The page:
After these reforms, new GCSEs will be developed to reflect the outcome of the National Curriculum review.

Ministers plan to bolster A levels by giving elite universities (the Russell Group) the power to work with exam boards on the initial design and the ongoing development of A levels. There are concerns that this will lead to a two-tier system with subjects such as media studies, which elite universities are less interested in, being neglected.

Questions to think about

  • Should there be a single exam board or perhaps one exam board per subject?
  • Should Universities become an intrinsic part of monitoring standards?
  • Can competition between exam boards have unhealthy side effects?
  • Has examination overtaken teaching?
  • How should exams be reformed? Have they been dumbed down?

More reading on exam reform

For more info read the DfE’s page on changes to GCSEs  

DfE’s guide to changes to A levels

Why Eton head Anthony Little wants to scrap GCSEs in favour of a basic school leaving certificate

GCSE plan will ‘up risk of exam board errors’


Former senior examiner warns of low standards and grade inflation

Why government plans to give elite universities the power to set A levels could create a two–tier system

Exam board OCR wants to place universities at the heart of annual checks on all A levels

Courses offering insider information in exchange for cash are branded immoral

The exam system is in crisis, MPS are told

MPs ponder the virtues of a single exam board

A levels stand up to the best in the world

A levels aren’t the problem examiners are

State urged to ‘back out’ of A levels

Forget the myths. What’s the truth about A-levels?

Free schools and academies

Michael Gove has decreed that academies and free schools ‘should be the first choice’ of local authorities when they decide to open a new school. Both of these types of school are free from local authority control, they can set their own pay and conditions for staff, have more freedom around the delivery of the curriculum and have the ability to change the lengths of terms and school days.

Free schools can be set up by parents, charities, teachers or independent organisations on a range of sites - 24 free schools were opened in 2011.These schools have a large amount of independence while still being funded by the state.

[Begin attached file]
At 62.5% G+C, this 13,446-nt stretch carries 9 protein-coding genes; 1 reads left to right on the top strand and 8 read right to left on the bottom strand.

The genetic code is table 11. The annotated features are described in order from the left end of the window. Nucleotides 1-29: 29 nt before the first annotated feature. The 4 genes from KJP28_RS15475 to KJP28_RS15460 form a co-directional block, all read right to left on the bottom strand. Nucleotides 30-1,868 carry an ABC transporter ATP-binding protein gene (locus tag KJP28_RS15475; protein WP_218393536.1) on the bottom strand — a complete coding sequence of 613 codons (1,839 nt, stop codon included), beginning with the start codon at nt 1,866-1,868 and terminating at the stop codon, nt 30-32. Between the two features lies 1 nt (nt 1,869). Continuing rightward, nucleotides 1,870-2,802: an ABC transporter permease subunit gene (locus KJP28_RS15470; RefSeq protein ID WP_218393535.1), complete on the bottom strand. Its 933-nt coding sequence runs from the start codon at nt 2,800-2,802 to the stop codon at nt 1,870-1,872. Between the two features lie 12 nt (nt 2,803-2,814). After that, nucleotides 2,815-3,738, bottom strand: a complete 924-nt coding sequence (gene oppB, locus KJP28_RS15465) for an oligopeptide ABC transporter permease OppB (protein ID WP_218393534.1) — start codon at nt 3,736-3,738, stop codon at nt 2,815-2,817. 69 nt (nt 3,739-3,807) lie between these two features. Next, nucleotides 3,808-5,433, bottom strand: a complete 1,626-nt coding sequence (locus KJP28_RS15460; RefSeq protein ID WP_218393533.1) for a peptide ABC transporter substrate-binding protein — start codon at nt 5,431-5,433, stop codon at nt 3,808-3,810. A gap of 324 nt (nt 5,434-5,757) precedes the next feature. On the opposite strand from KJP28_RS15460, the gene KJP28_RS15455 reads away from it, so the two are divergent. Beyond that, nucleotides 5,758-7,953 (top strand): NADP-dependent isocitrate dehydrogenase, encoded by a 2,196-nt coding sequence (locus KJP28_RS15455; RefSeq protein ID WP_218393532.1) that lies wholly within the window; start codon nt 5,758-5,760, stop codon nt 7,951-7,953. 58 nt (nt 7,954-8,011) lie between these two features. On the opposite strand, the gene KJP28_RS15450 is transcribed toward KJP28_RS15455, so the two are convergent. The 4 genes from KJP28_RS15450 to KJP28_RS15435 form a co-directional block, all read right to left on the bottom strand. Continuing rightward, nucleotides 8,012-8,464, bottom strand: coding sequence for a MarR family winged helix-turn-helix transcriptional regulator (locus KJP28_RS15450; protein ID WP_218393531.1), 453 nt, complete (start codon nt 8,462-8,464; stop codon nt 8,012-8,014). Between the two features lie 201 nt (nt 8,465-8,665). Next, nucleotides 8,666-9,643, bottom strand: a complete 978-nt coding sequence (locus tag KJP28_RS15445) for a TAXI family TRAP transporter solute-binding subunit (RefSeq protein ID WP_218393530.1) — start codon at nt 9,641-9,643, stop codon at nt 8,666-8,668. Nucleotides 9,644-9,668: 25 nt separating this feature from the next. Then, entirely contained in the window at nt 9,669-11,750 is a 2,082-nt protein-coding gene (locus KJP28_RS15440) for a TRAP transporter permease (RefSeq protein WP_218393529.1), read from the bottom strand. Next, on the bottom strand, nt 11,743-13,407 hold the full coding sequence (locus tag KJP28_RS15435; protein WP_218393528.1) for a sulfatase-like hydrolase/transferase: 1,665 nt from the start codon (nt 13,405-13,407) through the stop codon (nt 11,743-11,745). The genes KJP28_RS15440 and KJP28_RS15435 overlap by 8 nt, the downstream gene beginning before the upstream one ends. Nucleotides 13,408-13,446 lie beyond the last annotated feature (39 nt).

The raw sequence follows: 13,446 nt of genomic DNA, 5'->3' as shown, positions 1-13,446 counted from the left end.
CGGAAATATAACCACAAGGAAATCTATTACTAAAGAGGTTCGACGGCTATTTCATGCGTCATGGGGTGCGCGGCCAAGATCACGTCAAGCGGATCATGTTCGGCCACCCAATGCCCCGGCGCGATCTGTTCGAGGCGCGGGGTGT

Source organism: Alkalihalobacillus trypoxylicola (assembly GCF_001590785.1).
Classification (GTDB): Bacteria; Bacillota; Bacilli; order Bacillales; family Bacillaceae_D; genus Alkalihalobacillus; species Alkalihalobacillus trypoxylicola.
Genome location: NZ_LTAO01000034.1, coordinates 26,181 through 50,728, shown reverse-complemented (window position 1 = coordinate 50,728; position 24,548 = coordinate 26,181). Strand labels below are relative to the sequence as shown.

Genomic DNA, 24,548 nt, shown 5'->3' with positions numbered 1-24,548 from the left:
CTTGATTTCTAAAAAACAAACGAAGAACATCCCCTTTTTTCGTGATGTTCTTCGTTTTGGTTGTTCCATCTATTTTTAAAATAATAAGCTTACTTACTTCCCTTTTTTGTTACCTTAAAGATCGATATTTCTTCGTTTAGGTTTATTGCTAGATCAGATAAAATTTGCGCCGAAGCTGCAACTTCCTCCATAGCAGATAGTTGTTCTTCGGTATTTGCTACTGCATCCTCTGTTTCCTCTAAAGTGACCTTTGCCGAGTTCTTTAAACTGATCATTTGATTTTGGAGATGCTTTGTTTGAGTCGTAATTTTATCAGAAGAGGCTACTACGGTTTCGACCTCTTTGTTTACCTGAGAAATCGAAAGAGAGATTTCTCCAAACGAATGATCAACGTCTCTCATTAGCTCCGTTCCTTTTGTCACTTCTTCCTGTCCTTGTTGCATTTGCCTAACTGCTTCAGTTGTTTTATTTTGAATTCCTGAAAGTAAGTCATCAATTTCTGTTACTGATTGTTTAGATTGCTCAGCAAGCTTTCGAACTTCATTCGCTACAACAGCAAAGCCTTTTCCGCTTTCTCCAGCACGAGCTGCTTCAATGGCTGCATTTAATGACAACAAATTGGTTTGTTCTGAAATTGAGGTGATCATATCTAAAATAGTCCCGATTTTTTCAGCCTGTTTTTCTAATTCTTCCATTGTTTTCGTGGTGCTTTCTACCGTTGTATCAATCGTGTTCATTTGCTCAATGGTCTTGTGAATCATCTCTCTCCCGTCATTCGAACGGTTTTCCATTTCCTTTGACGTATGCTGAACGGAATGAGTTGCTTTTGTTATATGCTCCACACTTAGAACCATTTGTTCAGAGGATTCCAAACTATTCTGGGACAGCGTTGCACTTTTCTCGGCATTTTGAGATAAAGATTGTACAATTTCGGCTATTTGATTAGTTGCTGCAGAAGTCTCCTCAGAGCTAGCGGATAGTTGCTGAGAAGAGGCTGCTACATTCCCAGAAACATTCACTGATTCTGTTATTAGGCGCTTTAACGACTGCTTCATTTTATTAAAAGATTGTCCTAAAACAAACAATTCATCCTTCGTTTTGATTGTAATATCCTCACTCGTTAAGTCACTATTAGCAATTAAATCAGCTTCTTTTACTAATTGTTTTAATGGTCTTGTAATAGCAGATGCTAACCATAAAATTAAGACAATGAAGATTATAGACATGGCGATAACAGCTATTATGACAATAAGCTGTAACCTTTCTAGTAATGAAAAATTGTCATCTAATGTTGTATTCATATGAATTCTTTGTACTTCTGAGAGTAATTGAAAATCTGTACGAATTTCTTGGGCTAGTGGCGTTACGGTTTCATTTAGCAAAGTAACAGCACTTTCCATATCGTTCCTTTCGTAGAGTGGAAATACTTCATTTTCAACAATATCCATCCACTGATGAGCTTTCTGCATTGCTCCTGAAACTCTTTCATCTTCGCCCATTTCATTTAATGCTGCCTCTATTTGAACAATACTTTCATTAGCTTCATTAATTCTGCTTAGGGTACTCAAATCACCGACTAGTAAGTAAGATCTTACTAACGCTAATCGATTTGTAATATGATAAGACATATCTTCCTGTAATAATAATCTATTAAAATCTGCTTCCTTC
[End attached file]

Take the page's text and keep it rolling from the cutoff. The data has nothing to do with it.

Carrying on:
Academies are publicly funded independent local schools. They are all ability schools set up by sponsors from business, faith or voluntary groups working with partners from the local community. As of April 2012 there were 1776 academies in England.

Questions to think about

  • What are the dangers of setting schools free from council control?
  • Do academies give schools more freedom?
  • Do free schools benefit middle class parents?

More reading on free schools and  academies

DfE on free schools

New Schools Network – charity set up to advise anybody who wants to set up a free school

DfE on academies

Rachel Wolf, director of the New Schools Network, on why free schools are signalling a real revolution

Nick Gibb, minister of state for schools, argues that academy status gives primary schools freedom to innovate

Anthony Seldon, Master of Wellington College, argues that academy sponsorship is the way to unite state and independent schools

Reform research director Dale Bassett believes that giving schools greater autonomy can boost pupils’ results

Financiers want to run 2,000 state schools with bonuses

Setting schools free from councils is ‘dangerous’ warns professor Mel Ainscow

Toby Young establishes a ‘guild’ of free schools to allow them to share best practice

Major LA pins hopes on free schools in face of rising primary population

Free school founders’ kids to be assured places

Cash conundrum at the heart of free schools